Currently one of the keys to the creation of transgenic or otherwise genetically modified insects is the precise delivery of a cocktail of DNA, RNA and/or proteins needed to affect the desired modification of germ cells.
While having the right equipment is essential, this does not mean the equipment needs to be complex or expensive.
There is an anecdote shared among photographers of an accomplished chef looking at the work of a prominent photographer and after remarking on the stunning quality of the images asked, “What kind of camera do you use?” The photographer, slightly miffed, turned to the chef and says, “I think the food you prepare is exquisite, what type of stove do you use?”
Skilled hands can be more important than fancy equipment.
So it is, more or less, with creating genetically modified insects.
A recent description by Watanabe et al (2014) of their protocol for creating genetically modified crickets illustrates this point very well. Watanabe et al used TALENs to knockout a gene by targeted mutagenesis and used embryo microinjection to deliver the TALENs to presumptive germ cells. The microinjection setup used to deliver the TALENs was an inverted compound microscope in combination with a simple oil-filled glass syringe, some tubing and a glass microinjection needle. Not exactly a ‘high-tech’ arrangement for embryo microinjection. It was quite effective however.
At the University of Maryland’s Insect Transformation Facility where we have created upwards of 500 transgenic insect lines of a variety of species over the last few years we have a number of embryo microinjection stations equipped with a variety of technologies.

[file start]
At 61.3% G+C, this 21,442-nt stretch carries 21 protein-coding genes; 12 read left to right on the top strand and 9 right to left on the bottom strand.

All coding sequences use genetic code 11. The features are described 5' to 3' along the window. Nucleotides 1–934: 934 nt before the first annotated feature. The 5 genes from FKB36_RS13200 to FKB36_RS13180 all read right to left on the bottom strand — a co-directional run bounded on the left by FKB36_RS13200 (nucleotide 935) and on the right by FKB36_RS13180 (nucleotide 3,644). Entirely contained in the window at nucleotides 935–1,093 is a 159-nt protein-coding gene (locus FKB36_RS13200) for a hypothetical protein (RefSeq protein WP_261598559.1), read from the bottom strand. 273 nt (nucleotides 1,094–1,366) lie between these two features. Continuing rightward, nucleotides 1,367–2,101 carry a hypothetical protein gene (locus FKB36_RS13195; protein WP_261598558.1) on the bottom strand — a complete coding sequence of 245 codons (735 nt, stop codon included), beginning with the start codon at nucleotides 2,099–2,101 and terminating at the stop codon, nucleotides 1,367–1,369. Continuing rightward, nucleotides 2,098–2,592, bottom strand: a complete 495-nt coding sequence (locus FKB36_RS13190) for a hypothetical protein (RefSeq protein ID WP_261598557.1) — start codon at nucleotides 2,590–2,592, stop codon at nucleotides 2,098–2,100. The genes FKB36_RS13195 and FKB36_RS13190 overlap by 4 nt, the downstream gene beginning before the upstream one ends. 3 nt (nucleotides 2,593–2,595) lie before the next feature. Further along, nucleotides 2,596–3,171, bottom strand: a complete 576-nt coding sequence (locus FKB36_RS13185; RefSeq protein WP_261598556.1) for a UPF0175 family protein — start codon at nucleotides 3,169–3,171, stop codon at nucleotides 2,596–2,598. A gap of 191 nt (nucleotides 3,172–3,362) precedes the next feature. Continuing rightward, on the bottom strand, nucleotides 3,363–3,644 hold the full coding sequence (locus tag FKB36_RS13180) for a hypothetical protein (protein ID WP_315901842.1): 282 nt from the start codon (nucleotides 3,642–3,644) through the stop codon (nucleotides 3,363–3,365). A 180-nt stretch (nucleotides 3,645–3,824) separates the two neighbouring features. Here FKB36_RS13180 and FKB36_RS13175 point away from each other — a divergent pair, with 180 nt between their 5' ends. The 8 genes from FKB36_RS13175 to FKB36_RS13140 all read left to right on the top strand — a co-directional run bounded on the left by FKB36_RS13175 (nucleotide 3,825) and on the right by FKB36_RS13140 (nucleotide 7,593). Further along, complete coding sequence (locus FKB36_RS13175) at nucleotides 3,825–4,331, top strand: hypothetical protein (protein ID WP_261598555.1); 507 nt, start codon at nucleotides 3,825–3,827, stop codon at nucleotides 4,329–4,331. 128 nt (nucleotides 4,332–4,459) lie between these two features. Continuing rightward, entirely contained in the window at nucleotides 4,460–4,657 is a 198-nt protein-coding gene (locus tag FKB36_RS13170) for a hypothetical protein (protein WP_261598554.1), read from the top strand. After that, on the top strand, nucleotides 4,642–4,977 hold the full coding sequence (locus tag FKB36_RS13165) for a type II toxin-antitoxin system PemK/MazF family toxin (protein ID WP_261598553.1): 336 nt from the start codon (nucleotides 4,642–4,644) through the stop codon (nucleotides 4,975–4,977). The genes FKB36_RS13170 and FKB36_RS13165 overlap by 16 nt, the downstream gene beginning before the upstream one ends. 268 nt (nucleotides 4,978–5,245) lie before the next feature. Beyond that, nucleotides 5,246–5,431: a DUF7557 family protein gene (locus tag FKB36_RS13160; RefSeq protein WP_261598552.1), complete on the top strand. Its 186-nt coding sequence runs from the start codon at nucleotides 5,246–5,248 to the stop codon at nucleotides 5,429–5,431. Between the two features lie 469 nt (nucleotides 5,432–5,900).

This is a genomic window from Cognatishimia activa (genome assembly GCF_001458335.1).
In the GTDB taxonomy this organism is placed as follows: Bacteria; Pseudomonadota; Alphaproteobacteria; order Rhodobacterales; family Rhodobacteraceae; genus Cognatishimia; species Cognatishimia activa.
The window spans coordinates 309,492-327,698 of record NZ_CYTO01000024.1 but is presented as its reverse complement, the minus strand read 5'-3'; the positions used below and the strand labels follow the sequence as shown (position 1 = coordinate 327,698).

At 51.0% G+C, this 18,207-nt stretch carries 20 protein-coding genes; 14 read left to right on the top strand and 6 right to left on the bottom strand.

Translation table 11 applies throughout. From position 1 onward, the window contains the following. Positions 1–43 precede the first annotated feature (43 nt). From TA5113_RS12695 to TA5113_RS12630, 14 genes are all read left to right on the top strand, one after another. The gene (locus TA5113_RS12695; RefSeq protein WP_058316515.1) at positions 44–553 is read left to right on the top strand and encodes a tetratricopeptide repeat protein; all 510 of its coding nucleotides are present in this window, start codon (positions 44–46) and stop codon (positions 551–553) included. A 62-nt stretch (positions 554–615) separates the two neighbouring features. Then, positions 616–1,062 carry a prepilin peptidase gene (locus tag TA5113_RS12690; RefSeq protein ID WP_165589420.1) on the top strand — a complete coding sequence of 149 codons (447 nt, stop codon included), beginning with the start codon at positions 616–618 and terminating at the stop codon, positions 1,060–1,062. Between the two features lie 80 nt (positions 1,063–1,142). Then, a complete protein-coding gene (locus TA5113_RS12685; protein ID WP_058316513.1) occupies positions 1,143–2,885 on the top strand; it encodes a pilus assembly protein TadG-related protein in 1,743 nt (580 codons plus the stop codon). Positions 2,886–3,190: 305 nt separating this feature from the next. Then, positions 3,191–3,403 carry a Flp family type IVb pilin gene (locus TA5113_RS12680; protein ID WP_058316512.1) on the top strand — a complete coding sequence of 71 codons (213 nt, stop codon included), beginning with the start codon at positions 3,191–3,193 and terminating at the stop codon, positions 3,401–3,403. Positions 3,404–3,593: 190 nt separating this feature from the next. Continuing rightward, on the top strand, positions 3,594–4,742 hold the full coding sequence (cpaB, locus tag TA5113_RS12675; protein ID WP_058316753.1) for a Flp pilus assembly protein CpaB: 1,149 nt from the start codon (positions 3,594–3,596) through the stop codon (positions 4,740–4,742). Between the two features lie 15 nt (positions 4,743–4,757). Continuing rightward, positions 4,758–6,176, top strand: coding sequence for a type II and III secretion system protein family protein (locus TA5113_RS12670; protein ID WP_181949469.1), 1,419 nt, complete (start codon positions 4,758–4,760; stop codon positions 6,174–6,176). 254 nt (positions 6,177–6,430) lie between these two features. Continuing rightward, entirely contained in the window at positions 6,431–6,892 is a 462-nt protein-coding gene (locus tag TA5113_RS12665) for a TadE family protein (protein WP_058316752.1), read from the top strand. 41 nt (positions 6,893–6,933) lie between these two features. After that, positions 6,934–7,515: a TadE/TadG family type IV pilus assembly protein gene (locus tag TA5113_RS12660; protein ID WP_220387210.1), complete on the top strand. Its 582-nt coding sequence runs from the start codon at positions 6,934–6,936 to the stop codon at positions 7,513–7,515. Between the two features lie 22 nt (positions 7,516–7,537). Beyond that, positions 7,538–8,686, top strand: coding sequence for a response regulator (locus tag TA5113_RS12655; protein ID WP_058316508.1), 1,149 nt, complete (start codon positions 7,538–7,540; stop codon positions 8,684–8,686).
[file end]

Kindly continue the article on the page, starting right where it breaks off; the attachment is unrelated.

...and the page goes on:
My preferred insect embryo microinjection setup is a little different from Watanbe et al’s (2014). I use a stereo-zoom dissecting-microscope equipped high-aperture objective and ocular lenses, a precision mechanical stage, an injection fluidics controller such as Femtojet® (Eppendorf) or Picopump (World Precision Instruments) and quartz-glass needles attached to a remote, hydraulically controlled micromanipulator, all sitting on a compressed-air vibration-dampening table.
I prefer to use a stereo-zoom dissecting-microscope for insect embryo microinjections for a number of reasons. Objects in view are not inverted, the needle is easily accessible, you have a large working distance and depth of field and you can easily adjust magnification to suit your particular needs. In addition, the embryos and needle are situated in a comfortable position relative to your eyes and hands. Overall, I find these features make it easier and quicker for me to get the needle into focus and into position for injection as well as allowing me to rapidly change needles and get back to injecting. Importantly, the system allows me to operate while being comfortable, allowing the Insect Transformation Facility to operate more efficiently.